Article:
Tear-Shaped Star Discovered By Amateur Astronomers

A tear-shaped star has been discovered by amateur astronomers, and it’s believed to be the first of its kind.

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NASA
NASA

The unusual star is thought to be 1,500 light-years from Earth and around 1.7 times the mass of the sun.

Speaking of the discovery, study co-author and postdoctoral researcher Simon Murphy from the Sydney Institute for Astronomy at the University of Sydney explained why the star was so notable.

He told CNN:

What first caught my attention was the fact it was a chemically peculiar star.

Stars like this are usually fairly rich with metals — but this is metal poor, making it a rare type of hot star.

The strange, teardrop shape is actually because of the star ‘pulsating’, with the shape being caused by its ‘heartbeat blinking at us’ from millions of miles away.

Gabriel Perez Diaz/Institute of Astrophysics of the Canary Islands
Gabriel Perez Diaz/Institute of Astrophysics of the Canary Islands

While all stars apparently pulsate, typically you can see it doing so on all sides, therefore keeping it’s traditional, round shape. This star’s supposed ‘heartbeat’ can only be seen from one side though, causing the unique shape.

Don Kurtz, study co-author and inaugural Hunstead Distinguished Visitor at the University of Sydney from the University of Central Lancashire in Britain added:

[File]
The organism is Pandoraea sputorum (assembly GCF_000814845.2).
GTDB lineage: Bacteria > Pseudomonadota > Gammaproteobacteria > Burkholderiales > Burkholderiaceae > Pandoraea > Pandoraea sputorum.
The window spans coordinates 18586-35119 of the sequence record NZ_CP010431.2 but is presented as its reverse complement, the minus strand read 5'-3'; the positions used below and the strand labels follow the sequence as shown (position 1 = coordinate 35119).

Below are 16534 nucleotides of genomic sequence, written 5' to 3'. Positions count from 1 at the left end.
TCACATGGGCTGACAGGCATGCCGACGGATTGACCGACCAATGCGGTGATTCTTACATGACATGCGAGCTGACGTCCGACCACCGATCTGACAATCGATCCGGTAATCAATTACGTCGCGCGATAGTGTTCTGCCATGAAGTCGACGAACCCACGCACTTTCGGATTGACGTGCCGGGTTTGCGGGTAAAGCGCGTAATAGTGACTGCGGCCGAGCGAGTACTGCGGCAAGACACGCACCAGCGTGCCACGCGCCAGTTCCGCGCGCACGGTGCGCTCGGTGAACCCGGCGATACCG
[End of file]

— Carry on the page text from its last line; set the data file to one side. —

We’ve known theoretically that stars like this should exist since the 1980s. I’ve been looking for a star like this for nearly 40 years and now we have finally found one.

The discovery was made using NASA’s latest planet-hunting satellite, TESS.

TESS’s mission began back in 2018 after the Kepler satellite ended its mission. The newer satellite is able to survey an area 400 times larger than what Kepler observed – which is evidently helping astronomers discover new things like the HD74423.

NASA
NASA

Gerald Handler, lead study author, and professor at the Nicolaus Copernicus Astronomical Centre in Poland spoke about the impact the TESS satellite had on discovering the new star.

He said: 

The exquisite data from the TESS satellite meant that we could observe variations in brightness due to the gravitational distortion of the star as well as the pulsations.

Those working on the study were able to work out the source of the pulsation because the star apparently varied in observations based on the fluctuations in its brightness, the angle it was at and how it was oriented in its binary system.

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